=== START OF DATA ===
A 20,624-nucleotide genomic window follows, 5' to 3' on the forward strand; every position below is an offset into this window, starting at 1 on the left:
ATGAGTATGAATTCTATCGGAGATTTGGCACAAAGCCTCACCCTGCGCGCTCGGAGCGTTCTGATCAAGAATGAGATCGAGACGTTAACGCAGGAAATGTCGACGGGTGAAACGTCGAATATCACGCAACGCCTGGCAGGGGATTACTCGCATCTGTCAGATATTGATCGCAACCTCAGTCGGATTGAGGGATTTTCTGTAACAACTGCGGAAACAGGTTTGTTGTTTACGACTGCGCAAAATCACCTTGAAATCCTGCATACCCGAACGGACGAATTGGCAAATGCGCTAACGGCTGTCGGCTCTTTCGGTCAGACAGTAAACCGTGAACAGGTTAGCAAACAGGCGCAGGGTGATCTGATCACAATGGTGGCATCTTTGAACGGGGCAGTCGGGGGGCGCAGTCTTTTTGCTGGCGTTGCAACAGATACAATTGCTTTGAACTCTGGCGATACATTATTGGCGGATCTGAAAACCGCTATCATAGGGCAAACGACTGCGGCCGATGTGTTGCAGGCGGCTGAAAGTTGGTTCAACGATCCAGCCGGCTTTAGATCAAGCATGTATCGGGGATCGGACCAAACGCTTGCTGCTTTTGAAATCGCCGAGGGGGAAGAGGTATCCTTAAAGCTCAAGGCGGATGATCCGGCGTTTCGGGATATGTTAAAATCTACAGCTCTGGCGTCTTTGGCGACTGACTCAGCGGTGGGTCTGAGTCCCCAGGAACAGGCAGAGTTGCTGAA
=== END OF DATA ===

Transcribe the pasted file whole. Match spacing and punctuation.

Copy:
A 20,624-nucleotide genomic window follows, 5' to 3' on the forward strand; every position below is an offset into this window, starting at 1 on the left:
ATGAGTATGAATTCTATCGGAGATTTGGCACAAAGCCTCACCCTGCGCGCTCGGAGCGTTCTGATCAAGAATGAGATCGAGACGTTAACGCAGGAAATGTCGACGGGTGAAACGTCGAATATCACGCAACGCCTGGCAGGGGATTACTCGCATCTGTCAGATATTGATCGCAACCTCAGTCGGATTGAGGGATTTTCTGTAACAACTGCGGAAACAGGTTTGTTGTTTACGACTGCGCAAAATCACCTTGAAATCCTGCATACCCGAACGGACGAATTGGCAAATGCGCTAACGGCTGTCGGCTCTTTCGGTCAGACAGTAAACCGTGAACAGGTTAGCAAACAGGCGCAGGGTGATCTGATCACAATGGTGGCATCTTTGAACGGGGCAGTCGGGGGGCGCAGTCTTTTTGCTGGCGTTGCAACAGATACAATTGCTTTGAACTCTGGCGATACATTATTGGCGGATCTGAAAACCGCTATCATAGGGCAAACGACTGCGGCCGATGTGTTGCAGGCGGCTGAAAGTTGGTTCAACGATCCAGCCGGCTTTAGATCAAGCATGTATCGGGGATCGGACCAAACGCTTGCTGCTTTTGAAATCGCCGAGGGGGAAGAGGTATCCTTAAAGCTCAAGGCGGATGATCCGGCGTTTCGGGATATGTTAAAATCTACAGCTCTGGCGTCTTTGGCGACTGACTCAGCGGTGGGTCTGAGTCCCCAGGAACAGGCAGAGTTGCTGAA